Why Our Healthcare System Is Failing Older Adults

Generations. American Society on Aging.

Why Our Healthcare System Is Failing Older Adults

I am in moral distress. And this is not just because I am a geriatrician and palliative medicine physician who is bearing witness to older adults decimated by COVID-19. It is because if we are honest and we open our eyes, we would see that older adults have been slowly decimated by the American healthcare system for decades.

The COVID-19 pandemic has uncovered this ugly secret, and brought it to the forefront. My distress is not because I am staring at this reality straight on, but because we are all complicit in what is happening and what will continue to happen if we don’t address the silent yet blatant discrimination undermining the core of the systems designed to help us age safely and healthfully.

This discrimination I call blatant because in our healthcare system, unless there is a purposeful effort to provide age-friendly care, we will find adults tied down chemically or physically, their life expectancies and cognition worsened by the medications and treatments we give to younger adults, which we expect to have the same results in older adults. And yet we all stand by, we don’t speak up and we let this happen.

This discrimination is blatant because clinical trials often are conducted without adequate representation of the populations for whom the drugs or vaccines are being designed. A few weeks ago, the FDA widely approved the Johnson & Johnson Janssen COVID-19 vaccine for anyone older than age 18. Yet one need not peer too deeply into the reported data to note that for those older than age 60 with comorbidities, the effectiveness at best is unknown (given small numbers) and at worst less than 50 percent (see Figure 18, page 69).

Somehow, this translates to: We are all the same regardless of our age, gender or ethnicity. Have we not learned anything from our past? There are countless examples of disease trajectories and treatment options that differ by these demographic factors. We must acknowledge that sometimes, differences matter.

The pandemic should force us to see the systemic discrimination that exists and that has made older adults the faceless face of this pandemic. And yet we persist in systemic discrimination as evidenced by our research, our care and our built environments.

Let me be clear, this is not new. Because of COVID-19 our country is suddenly aware that older adults can be complex and vulnerable, and more susceptible to this novel virus, and concomitantly to the physical isolation that has been mandated to prevent infection. But for many of us who have worked with older adults for the entirety of our careers, we understand the heterogeneity in aging. Watching the world just now catching up to this realization offends us and provides further evidence of the silent inequity in our country—ageism.

COVID has disproportionately killed older adults, specifically those living in nursing homes. This highlights the fact that we are complicit in allowing those who are older to suffer, receive substandard care and be completely isolated—thereby shortening their life expectancy. The risk of dying from COVID-19 if you are older than age 75 is 3,200 times that of someone who is younger.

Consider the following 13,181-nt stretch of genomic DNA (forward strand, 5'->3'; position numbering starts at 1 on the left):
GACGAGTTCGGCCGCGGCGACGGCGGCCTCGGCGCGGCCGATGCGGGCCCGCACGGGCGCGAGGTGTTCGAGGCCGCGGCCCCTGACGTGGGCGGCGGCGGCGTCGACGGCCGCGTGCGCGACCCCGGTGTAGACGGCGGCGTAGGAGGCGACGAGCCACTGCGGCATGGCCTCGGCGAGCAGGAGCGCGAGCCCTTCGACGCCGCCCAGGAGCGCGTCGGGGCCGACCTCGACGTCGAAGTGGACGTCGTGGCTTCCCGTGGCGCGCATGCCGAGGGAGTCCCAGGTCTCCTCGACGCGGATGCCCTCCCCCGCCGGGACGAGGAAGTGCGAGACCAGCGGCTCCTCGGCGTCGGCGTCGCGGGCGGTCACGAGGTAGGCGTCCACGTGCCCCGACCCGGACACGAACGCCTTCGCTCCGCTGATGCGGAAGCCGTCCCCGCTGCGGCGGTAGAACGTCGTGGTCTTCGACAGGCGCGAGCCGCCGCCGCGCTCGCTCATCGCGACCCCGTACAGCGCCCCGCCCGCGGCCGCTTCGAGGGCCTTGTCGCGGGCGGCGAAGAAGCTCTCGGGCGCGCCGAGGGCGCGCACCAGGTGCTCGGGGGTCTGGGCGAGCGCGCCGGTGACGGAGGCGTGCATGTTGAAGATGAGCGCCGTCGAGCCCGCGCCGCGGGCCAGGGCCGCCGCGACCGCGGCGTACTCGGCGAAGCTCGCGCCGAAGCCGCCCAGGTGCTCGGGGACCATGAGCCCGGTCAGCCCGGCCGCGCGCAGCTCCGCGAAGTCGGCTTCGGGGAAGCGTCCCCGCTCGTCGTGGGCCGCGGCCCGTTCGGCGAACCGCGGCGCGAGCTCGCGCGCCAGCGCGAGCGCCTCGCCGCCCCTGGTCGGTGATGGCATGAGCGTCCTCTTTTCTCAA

Yet, we have comfortably rolled out a vaccination system that is age-agnostic and geared toward those who are able-bodied and tech-enabled. Our blindness to discrimination is sometimes colorblind, and always age-blind.

We systematically and implicitly discriminate against older adults every day. Given the demographics of this country, it astounds me that there is not more uproar around this. Our government comprises many adults, some who are either in an age range that would afford them care by a geriatrician or who have aging parents.

Yet, we do not see the same outrage we see about the care of older adults as we do about children’s welfare. This is a value judgement. Children are deemed to be more valuable and more deserving of care.

It is time to open our eyes and speak up.

It is not OK to tie down an older adult because they are confused and ill. It is not OK to chemically restrain an older adult because they are sick, are experiencing brain failure and don’t understand what we are doing to their bodies while hospitalized.

It is not OK to conduct vaccine trails with miniscule numbers of older adults and expect to extrapolate results to older adults.

It is not OK to expect clinicians to have the same amount of time in a clinical visit with an older adults as they do with a younger adult and produce quality results.

It is not OK to completely isolate adults without their consent and be fine with the ensuing death from isolation.

It is not OK to continue to expect older adults to adapt to technologies and built environments that are created without them in mind.

It is time to admit it. We are ageist. We do not value aging and our actions are hurting others, and ultimately ourselves. Wrong data produce wrong metrics and wrong outcomes.

The irony of all this is that in marginalizing older adults, for some of us we are marginalizing our current selves and for others, our future selves.

Carla Perissinotto, MD, MHS, is associate chief for Geriatrics Clinical Programs at UC San Francisco and a loneliness and isolation researcher.

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